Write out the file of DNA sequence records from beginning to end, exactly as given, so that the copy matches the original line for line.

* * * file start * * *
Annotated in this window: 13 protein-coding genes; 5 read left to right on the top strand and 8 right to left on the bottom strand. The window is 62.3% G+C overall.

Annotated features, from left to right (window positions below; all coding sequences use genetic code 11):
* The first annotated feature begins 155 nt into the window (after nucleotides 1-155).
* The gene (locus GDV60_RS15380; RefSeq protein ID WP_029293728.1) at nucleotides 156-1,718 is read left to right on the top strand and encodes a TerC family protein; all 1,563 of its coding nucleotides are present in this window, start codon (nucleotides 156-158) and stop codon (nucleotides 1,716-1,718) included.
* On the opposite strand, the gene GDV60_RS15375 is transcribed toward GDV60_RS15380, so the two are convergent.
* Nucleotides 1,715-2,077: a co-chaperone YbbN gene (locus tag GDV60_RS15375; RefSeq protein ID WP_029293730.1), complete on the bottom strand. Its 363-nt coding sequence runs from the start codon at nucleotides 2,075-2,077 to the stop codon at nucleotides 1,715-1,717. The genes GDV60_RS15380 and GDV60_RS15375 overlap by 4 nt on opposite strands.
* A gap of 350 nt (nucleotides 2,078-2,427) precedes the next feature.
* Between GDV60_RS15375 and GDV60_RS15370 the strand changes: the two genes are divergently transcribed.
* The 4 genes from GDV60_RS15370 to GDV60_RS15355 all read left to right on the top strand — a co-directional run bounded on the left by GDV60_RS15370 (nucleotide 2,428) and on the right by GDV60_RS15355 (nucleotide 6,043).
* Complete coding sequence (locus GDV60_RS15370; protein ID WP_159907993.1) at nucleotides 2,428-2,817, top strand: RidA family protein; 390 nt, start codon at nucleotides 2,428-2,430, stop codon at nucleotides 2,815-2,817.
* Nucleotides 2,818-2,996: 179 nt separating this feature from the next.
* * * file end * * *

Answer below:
Annotated in this window: 13 protein-coding genes; 5 read left to right on the top strand and 8 right to left on the bottom strand. The window is 62.3% G+C overall.

Annotated features, from left to right (window positions below; all coding sequences use genetic code 11):
* The first annotated feature begins 155 nt into the window (after nucleotides 1-155).
* The gene (locus GDV60_RS15380; RefSeq protein ID WP_029293728.1) at nucleotides 156-1,718 is read left to right on the top strand and encodes a TerC family protein; all 1,563 of its coding nucleotides are present in this window, start codon (nucleotides 156-158) and stop codon (nucleotides 1,716-1,718) included.
* On the opposite strand, the gene GDV60_RS15375 is transcribed toward GDV60_RS15380, so the two are convergent.
* Nucleotides 1,715-2,077: a co-chaperone YbbN gene (locus tag GDV60_RS15375; RefSeq protein ID WP_029293730.1), complete on the bottom strand. Its 363-nt coding sequence runs from the start codon at nucleotides 2,075-2,077 to the stop codon at nucleotides 1,715-1,717. The genes GDV60_RS15380 and GDV60_RS15375 overlap by 4 nt on opposite strands.
* A gap of 350 nt (nucleotides 2,078-2,427) precedes the next feature.
* Between GDV60_RS15375 and GDV60_RS15370 the strand changes: the two genes are divergently transcribed.
* The 4 genes from GDV60_RS15370 to GDV60_RS15355 all read left to right on the top strand — a co-directional run bounded on the left by GDV60_RS15370 (nucleotide 2,428) and on the right by GDV60_RS15355 (nucleotide 6,043).
* Complete coding sequence (locus GDV60_RS15370; protein ID WP_159907993.1) at nucleotides 2,428-2,817, top strand: RidA family protein; 390 nt, start codon at nucleotides 2,428-2,430, stop codon at nucleotides 2,815-2,817.
* Nucleotides 2,818-2,996: 179 nt separating this feature from the next.